Neal Weaver – Stage Raw
We don’t think of Mae West as a literary figure, but she wrote three plays — Sex, The Drag, and Pleasure Man. All were produced on Broadway, and all were closed by the police on grounds of obscenity. This seems hard to fathom, since nowadays they seem no more obscene (or even risqué) than TV’s genteel Hallmark murder mysteries. But West was always a specialist in scandal, with a genius for the suggestive.
Rob Stevens – Haines His Way
Before she became one of Hollywood’s biggest movie stars of the 1930s, the iconic Mae West was a playwright and a Broadway star. In April, 1926 she opened her newest play, Sex, at Daly’s 63rd Street Theatre. The reviewers savaged the show, calling it “crude” and “vulgar,” mostly for its morality or perceived immorality. The main character was a prostitute as were several other female roles, another character was a murderer and blackmailer, a third was a society woman looking for some cheap kicks and getting drugged and robbed for her effort. Not typical fare for 1926 theatregoers yet they packed the place for 375 performances before police raided the show in February, 1927. West and her cast were charged with obscenity after having been seen by over 325,000 people. West was fined $500 and sentenced to 10 days in a workhouse but achieved national notoriety as a result. By 1933 she was a movie star and saved Paramount Studios from bankruptcy with her films. Buzzworks Theater Company is currently reviving Sex on the Hudson Theatre Mainstage. It’s surprising to hear this 92 year old play still get the laughs it deserves. For the most part, West’s script is still vibrant.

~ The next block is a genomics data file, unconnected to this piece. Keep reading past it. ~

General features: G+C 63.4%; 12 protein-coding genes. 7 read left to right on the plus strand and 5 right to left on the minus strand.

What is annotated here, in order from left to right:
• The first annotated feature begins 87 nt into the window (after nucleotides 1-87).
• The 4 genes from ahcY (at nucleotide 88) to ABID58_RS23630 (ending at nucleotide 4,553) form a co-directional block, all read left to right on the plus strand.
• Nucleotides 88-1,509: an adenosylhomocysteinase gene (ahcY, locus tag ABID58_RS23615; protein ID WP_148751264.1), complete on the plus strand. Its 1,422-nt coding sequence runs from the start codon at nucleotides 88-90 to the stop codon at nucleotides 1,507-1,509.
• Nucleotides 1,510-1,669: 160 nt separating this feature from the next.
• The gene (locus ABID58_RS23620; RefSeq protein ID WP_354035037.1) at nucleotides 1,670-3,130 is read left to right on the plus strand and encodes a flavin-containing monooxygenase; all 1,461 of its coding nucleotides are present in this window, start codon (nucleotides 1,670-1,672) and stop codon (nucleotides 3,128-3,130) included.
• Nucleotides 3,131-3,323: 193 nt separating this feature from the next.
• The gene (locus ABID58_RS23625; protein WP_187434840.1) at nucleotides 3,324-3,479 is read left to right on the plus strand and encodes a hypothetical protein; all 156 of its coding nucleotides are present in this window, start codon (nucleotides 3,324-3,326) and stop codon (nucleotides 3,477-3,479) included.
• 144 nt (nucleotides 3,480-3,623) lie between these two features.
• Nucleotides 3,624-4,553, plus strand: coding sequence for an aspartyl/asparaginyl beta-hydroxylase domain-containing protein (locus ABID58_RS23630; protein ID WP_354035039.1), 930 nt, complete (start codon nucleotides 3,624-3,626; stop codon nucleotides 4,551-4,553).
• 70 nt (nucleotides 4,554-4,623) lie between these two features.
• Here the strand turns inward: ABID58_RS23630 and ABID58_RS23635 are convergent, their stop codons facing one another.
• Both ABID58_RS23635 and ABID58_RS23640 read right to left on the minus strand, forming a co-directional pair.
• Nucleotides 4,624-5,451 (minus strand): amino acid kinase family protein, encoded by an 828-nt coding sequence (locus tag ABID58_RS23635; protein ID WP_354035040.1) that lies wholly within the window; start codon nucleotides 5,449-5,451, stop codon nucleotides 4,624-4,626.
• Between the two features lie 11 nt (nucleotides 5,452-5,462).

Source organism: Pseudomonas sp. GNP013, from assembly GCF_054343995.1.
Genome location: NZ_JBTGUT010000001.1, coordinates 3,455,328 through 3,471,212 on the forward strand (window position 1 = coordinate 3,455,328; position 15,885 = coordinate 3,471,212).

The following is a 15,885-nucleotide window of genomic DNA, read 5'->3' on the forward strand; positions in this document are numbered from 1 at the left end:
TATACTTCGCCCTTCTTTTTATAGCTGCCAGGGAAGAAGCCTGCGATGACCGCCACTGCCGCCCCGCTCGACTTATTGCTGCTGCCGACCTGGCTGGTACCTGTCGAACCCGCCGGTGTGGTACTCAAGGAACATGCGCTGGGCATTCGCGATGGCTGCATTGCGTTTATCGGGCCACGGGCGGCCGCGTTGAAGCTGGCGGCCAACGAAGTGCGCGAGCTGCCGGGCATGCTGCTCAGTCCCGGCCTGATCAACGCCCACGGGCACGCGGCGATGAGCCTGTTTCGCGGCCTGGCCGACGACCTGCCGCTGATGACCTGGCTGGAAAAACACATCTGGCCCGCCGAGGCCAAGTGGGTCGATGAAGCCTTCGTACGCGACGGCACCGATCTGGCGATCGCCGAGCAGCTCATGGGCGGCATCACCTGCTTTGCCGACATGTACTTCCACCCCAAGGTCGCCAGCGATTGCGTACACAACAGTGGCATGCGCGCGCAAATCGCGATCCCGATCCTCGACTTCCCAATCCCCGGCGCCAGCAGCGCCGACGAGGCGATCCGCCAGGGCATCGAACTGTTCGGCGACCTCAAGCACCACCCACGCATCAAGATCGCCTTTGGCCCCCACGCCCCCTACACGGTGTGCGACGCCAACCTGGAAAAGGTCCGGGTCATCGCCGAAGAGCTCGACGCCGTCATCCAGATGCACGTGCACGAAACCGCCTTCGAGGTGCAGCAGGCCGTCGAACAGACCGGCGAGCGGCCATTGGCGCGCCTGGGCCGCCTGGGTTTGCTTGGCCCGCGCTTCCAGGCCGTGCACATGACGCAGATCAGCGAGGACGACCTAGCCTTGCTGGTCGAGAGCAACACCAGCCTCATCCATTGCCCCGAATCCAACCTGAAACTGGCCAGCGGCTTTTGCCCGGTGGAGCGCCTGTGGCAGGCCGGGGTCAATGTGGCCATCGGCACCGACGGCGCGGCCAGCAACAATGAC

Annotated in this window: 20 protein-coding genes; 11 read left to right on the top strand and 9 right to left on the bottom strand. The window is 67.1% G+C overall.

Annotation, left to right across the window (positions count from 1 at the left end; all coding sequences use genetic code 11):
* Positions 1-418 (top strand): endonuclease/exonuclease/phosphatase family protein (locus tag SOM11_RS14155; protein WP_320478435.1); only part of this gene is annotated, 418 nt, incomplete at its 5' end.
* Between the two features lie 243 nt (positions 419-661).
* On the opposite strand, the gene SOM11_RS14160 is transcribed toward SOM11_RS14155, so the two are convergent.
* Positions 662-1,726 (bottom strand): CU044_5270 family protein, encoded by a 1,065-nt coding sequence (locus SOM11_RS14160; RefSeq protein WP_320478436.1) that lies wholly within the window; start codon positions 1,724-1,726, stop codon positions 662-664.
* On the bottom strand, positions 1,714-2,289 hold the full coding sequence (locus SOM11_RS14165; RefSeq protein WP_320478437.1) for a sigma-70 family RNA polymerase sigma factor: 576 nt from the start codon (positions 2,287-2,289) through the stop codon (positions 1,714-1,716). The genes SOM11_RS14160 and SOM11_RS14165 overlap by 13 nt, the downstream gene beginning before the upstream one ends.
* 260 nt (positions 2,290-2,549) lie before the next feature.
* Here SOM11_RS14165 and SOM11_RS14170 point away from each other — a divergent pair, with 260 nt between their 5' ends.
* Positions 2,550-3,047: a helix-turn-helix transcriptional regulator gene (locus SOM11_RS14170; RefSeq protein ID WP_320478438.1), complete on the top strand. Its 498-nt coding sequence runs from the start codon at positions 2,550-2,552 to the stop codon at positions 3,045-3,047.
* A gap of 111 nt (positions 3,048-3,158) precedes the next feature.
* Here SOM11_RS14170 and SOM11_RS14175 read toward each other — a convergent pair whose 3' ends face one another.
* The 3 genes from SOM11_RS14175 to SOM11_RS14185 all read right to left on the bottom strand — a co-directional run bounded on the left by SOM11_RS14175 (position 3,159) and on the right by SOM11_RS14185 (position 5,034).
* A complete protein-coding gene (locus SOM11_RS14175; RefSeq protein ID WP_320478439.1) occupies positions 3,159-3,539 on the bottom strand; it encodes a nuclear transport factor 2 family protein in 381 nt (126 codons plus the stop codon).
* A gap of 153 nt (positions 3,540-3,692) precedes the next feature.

Now running through June 17